Assessing Fitness to Drive

Table of Contents

6.2.2 General assessment and management guideline

Epilepsy refers to the tendency to experience recurrent seizures. Not all people who experience a seizure have epilepsy.

Epilepsy is a common disorder with a cumulative incidence of 2 per cent of the population, with 0.5 per cent affected and taking medication at any one time. The majority of cases respond well to treatment, with a terminal remission rate of 80 per cent or more. The majority suffer few seizures in a lifetime, and about half will have no further seizures in the first one or two years after starting treatment. Some people with epilepsy may eventually cease medication. For others, surgery may be beneficial.

In general, responsible individuals with well-managed epilepsy (as demonstrated by an appropriate seizure-free period and compliance with treatment and other recommendations) may be considered by the driver licensing authority to be fit to drive a private vehicle.

Conditional licences rely on individual responsibility for management of the condition, including compliance with treatment, in conjunction with the support of a health professional and regular review.

Commercial vehicle driving exposes the driver and the public to a relatively greater risk because of the increased time spent at the wheel, as well as the generally greater potential for injury from motor vehicle crashes due to the greater size or weight of commercial vehicles, or large numbers of passengers carried. For this reason, the acceptable risk of a seizure-related crash for commercial driving is much less, and the requirements applied are much more strict; in addition, sleep deprivation is a common provoking factor in epilepsy and may be experienced in long-distance transport driving and amongst drivers doing shift work.

It is good medical practice for any person with initial seizures to be referred to a specialist, where available, for accurate diagnosis of the specific epilepsy syndrome so that appropriate treatment is instituted and all the risks associated with epilepsy, including driving, can be explained.

With regard to licensing, the treating doctor/general practitioner may liaise with the driver licensing authority about whether the criteria are met for driving a private vehicle, but only a specialist may do so for a commercial vehicle driver.

Advice to licence holders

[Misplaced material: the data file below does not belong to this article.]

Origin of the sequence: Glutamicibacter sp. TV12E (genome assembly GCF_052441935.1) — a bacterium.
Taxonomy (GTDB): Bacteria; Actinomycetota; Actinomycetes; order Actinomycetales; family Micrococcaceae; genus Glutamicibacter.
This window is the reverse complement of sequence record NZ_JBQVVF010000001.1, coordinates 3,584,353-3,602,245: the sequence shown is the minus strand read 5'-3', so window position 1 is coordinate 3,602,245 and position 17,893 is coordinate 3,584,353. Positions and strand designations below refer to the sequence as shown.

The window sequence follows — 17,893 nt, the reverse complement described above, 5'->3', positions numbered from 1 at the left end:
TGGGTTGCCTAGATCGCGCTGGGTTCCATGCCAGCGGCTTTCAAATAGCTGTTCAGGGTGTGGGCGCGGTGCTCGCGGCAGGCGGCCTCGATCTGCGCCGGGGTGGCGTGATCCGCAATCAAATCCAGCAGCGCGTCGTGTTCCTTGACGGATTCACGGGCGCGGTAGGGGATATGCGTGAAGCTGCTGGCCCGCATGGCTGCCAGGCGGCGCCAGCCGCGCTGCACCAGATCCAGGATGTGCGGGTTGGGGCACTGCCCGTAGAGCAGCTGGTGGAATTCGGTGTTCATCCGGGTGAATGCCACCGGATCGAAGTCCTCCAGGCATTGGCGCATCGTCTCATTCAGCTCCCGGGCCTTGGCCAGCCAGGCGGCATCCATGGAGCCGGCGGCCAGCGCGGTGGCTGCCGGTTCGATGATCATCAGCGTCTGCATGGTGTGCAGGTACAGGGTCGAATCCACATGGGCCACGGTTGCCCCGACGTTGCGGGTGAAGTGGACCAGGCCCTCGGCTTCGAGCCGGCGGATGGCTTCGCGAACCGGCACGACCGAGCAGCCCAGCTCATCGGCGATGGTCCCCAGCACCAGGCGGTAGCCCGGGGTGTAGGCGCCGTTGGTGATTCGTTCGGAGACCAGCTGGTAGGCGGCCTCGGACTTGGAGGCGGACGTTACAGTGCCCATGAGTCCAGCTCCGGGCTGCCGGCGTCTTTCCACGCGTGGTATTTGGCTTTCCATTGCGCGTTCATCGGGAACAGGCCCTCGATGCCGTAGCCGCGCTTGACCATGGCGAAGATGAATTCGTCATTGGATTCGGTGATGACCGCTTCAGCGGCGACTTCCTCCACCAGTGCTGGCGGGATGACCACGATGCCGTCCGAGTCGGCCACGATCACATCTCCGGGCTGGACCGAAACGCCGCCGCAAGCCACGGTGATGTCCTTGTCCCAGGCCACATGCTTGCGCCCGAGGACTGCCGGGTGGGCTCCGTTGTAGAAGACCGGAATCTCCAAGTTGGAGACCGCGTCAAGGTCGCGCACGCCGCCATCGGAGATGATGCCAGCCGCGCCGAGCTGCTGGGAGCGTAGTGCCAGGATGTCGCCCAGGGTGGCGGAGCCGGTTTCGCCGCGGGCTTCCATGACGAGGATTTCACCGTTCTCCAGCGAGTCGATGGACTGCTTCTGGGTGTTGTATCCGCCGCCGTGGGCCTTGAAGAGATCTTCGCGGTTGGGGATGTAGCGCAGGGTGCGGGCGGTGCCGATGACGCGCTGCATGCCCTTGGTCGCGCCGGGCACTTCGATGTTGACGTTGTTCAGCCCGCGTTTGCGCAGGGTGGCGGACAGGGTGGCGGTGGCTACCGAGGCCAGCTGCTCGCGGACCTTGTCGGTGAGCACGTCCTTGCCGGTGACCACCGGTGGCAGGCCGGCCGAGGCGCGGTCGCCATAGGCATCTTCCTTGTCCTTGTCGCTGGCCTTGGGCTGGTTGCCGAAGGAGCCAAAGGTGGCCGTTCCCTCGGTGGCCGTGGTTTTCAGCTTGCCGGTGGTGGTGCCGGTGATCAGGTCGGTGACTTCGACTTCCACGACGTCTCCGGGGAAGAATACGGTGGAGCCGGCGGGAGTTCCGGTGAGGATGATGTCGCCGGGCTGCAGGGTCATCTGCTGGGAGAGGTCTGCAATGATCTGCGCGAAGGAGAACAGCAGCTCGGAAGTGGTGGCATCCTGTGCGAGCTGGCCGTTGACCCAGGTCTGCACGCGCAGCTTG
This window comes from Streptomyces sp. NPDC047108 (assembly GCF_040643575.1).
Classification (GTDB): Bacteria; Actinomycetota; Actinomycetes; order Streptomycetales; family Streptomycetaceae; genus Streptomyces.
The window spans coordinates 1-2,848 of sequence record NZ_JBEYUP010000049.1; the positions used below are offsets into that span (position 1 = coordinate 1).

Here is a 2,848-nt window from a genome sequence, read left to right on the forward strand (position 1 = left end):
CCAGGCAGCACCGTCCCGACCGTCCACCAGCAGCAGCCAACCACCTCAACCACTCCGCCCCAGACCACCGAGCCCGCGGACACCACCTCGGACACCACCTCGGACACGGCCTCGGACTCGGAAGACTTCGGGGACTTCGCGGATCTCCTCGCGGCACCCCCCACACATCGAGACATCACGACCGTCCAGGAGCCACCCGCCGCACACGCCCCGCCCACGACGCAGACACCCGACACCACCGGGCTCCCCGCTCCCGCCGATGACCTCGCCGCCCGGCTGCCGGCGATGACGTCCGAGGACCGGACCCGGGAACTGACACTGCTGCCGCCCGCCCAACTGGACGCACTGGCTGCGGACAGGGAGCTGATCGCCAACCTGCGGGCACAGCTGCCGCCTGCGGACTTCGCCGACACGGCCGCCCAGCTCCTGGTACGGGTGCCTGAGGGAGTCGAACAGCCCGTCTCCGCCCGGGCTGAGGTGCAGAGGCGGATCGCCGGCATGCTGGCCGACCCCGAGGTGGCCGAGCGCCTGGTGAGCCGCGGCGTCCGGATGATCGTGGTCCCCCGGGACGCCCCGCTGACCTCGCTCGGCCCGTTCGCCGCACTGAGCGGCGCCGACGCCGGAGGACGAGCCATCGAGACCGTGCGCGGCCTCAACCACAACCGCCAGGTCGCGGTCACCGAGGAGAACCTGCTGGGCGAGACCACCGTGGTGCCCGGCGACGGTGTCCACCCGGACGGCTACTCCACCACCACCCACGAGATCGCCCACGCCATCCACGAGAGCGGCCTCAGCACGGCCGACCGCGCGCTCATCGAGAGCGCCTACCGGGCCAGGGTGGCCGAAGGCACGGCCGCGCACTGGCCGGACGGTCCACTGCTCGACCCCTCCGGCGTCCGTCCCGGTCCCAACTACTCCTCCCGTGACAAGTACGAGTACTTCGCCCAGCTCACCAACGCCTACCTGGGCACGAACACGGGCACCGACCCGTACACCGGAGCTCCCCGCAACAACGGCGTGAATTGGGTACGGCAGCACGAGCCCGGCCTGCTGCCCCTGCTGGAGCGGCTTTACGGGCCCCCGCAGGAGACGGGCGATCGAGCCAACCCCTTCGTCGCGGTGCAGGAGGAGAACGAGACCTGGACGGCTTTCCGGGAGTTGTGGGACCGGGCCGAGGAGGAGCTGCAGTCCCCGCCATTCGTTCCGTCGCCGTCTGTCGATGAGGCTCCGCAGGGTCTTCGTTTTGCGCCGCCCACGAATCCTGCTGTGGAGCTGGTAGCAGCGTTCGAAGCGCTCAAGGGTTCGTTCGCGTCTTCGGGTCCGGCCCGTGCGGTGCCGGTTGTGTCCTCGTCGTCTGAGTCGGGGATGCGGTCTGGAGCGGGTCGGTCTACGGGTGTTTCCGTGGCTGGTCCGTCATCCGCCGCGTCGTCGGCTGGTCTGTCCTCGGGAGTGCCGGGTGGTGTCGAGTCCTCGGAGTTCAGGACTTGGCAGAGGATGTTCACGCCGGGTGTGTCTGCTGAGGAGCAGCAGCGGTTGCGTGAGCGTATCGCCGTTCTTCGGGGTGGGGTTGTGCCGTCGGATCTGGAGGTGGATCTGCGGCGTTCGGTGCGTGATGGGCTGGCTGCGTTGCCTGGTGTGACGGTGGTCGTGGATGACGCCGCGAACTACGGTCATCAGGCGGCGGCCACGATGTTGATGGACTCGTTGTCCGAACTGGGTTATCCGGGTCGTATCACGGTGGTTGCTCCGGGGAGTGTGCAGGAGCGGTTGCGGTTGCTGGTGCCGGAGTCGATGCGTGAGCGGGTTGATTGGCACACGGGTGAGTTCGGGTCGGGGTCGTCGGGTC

All licence holders should be advised of the following general principles for safety when driving.

  • The person must continue to take anti-epileptic medication regularly as recommended.
  • The person should ensure adequate sleep is had and not drive when sleep-deprived.
  • The person should avoid circumstances, or the use of substances (e.g. excessive alcohol), that are known to increase the risk of seizures.

It is good medical practice for any person with epilepsy to be reviewed periodically. Patients who are licence holders should also be monitored regarding their response to treatment and compliance with the general advice for safety when driving. Drivers of private vehicles who hold a conditional licence should be reviewed at least annually by the treating doctor. Commercial vehicle drivers should be reviewed at least annually by a specialist regarding any conditional licence that has been issued.

If a patient refuses to follow a treating doctor’s recommendation to take anti-epileptic medication, the patient should be assessed as not fit to drive and the doctor should consider notifying the driver licensing authority (refer to Part A section 3.3.1 Confidentiality, privacy and reporting to the driver licensing authority). Refer also to Medication noncompliance in this section.

Concurrent conditions

Where epilepsy is associated with other impairments or conditions, the relevant sections covering those disorders should also be consulted.

Other conditions with risk of seizure

Seizures can occur in association with many brain disorders. Some of these disorders may also impair safe driving because of an associated neurological deficit. Both the occurrence of seizures, as well as the effect of any neurological deficit, must be taken into account when determining fitness to drive. Management of acute symptomatic seizures caused by a transient brain disorder or a metabolic disturbance (e.g. encephalitis, hyponatraemia, head injury or drug or alcohol withdrawal) are covered in this standard. Refer also to section 6.3 Other neurological and neurodevelopmental conditions for seizures associated with head injury and intracranial surgery.

Loss of consciousness due to other causes

In cases where it is not possible to be certain that an episode of loss of consciousness is due to a seizure or some other cause, refer to section 1.2.4 Blackouts of undetermined mechanism.